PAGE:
Medications and the Bushfire Emergency in NSW

The medical observer today had an article on GPs involved in the response effort including helping patients out with lost scripts as people left their homes with minimal or no belongings.

There are two ways you can obtain medications besides seeing your doctor. Your pharmacist can provide three days emergency supply or can contact your doctor on your behalf to confirm the medication and ensure the scripts are sent to the pharmacy “as soon as practicable” as stated in the Poisons and Therapeutic Goods Regulations 2008 (NSW).

There are also ways to have authority prescriptions ordered earlier and pick up an early supply of your medication if you have the script but no medication.

All these are encompassed in the relevant state and federal law but brought together in the the advice provided by the federal Department of Health for areas affected by bushfire.

The document also has information for pharmacists on claiming for prescriptions if phone lines are down or their prescription claim is destroyed by fire.

Download (PDF, 126KB)

Using Social Media in Crisis/Disaster Situations – Opportunities and Lessons

health care social media Australia and New Zealand

We welcomed a lot of first timers to the Health Care Social Media Australia and New Zealand (#hcsmanz) tweetup held tonight. The relevance and immediacy of the topic due to the floods in Queensland may have had something to do with it.

The use of social media in disseminating information and correcting rumours by the Queensland Police Service during the flooding in Queensland and particularly Brisbane was praised by all.

Here are links to the transcript of this evening’s tweetup and links posted during the discussion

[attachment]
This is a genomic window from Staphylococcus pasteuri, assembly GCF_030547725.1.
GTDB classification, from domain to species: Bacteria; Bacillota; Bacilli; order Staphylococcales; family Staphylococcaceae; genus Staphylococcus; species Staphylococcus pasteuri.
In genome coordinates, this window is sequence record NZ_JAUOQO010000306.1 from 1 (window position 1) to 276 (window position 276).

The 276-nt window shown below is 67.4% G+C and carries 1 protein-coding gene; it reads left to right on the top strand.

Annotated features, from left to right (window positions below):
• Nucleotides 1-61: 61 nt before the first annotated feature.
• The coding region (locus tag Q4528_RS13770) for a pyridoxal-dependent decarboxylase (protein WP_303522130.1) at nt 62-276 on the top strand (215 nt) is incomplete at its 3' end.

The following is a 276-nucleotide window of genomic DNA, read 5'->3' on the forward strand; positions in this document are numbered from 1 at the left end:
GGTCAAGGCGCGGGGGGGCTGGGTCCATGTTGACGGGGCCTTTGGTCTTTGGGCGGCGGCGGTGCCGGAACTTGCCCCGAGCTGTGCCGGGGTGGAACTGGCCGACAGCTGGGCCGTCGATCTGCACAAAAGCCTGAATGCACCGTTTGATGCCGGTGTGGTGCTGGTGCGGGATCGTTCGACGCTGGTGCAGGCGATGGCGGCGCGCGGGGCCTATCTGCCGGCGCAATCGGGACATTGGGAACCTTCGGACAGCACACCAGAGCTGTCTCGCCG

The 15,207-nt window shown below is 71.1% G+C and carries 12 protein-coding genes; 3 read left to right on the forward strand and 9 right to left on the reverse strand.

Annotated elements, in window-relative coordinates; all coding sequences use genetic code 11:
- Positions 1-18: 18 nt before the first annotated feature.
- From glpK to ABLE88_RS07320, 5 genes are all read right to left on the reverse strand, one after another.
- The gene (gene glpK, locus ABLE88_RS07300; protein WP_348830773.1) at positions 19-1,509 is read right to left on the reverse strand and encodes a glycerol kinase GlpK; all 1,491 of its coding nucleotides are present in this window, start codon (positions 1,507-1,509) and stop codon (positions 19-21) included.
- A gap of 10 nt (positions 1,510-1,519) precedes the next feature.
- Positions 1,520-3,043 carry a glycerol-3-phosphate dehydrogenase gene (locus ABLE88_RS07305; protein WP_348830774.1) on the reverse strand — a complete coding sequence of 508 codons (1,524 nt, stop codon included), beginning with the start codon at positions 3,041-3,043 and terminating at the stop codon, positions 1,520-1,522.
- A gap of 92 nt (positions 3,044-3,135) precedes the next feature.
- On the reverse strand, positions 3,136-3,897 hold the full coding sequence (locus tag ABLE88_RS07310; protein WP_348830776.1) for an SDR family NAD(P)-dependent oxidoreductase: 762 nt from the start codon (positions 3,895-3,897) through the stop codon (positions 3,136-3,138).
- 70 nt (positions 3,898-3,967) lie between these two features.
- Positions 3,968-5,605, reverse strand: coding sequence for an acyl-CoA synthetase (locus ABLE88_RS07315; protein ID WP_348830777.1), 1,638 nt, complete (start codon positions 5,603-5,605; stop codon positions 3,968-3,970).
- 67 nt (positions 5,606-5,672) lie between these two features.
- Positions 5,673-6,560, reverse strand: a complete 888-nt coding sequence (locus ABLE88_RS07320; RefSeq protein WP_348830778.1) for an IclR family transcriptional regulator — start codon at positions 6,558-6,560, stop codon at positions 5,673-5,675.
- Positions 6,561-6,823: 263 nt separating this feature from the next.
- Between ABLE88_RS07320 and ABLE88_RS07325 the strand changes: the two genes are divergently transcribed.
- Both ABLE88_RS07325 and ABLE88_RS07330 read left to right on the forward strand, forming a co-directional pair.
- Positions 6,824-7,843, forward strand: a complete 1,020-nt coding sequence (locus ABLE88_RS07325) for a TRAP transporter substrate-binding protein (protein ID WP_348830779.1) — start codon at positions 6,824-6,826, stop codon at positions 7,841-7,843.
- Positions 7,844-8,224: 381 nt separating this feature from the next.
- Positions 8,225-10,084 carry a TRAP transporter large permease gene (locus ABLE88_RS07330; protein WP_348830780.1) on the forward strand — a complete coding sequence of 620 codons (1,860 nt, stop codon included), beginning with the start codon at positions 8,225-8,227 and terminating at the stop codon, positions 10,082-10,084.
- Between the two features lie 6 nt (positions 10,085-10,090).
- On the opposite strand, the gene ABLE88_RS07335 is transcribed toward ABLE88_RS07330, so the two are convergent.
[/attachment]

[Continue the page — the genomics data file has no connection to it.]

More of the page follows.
Health Care Social Media Australia and New Zealand

is a discussion group of interested professionals working in the health sphere in Australia and New Zealand have commenced a weekly discussion group on Twitter looking at the issues of social media use in health care. The hash-tag #hcsmanz is used to view the conversation. At other times the hash-tag is used to identify material that may be interesting to those in the discussion group.

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The tweetup is held each Sunday evening at 22:00NZ, 20:00AEDT, 19:00AEST, 19:30ACDT, 17:00AWST. Please come and join us.

If you wish to know more send a message to myself, Ed Butler or Ben Harris-Roxas or follow @hcsmanz on Twitter.

You can set up a hashtag #hcsmanz on your twitter-feed to follow and participate in the discussion and even subscribe to a “newspaper”, The #hcsmanz Daily to see the interesting links produced during the discussion.

There is a #hcsmanz page which shows the last 100 tweets and links to transcripts of each meeting.

We look forward to seeing you next week.

Residential Aged Care Communiqué: Practice Change

This is the first edition of the Residential Aged Care Practice Change. Rather than looking at deaths in Aged Care facilities brought to the attention of the coroner it is looking at improvements resulting from changes in practice at individual Aged Care Services.

Just a reminder.

The aims of the Communiqué are:
• To improve the awareness of clinicians, health workers, carers and those in positions of governance about adverse events resulting from systems failures. Lessons from past cases can then be applied to their own institutions.
• To improve residential aged care workers’ understanding of the coronial system and the work performed by the Clinical Liaison Service.

You can subscribe by email at the Victorian Institute of Forensic Medicine with the communiqué becoming available online much later.

Download (PDF, 148KB)

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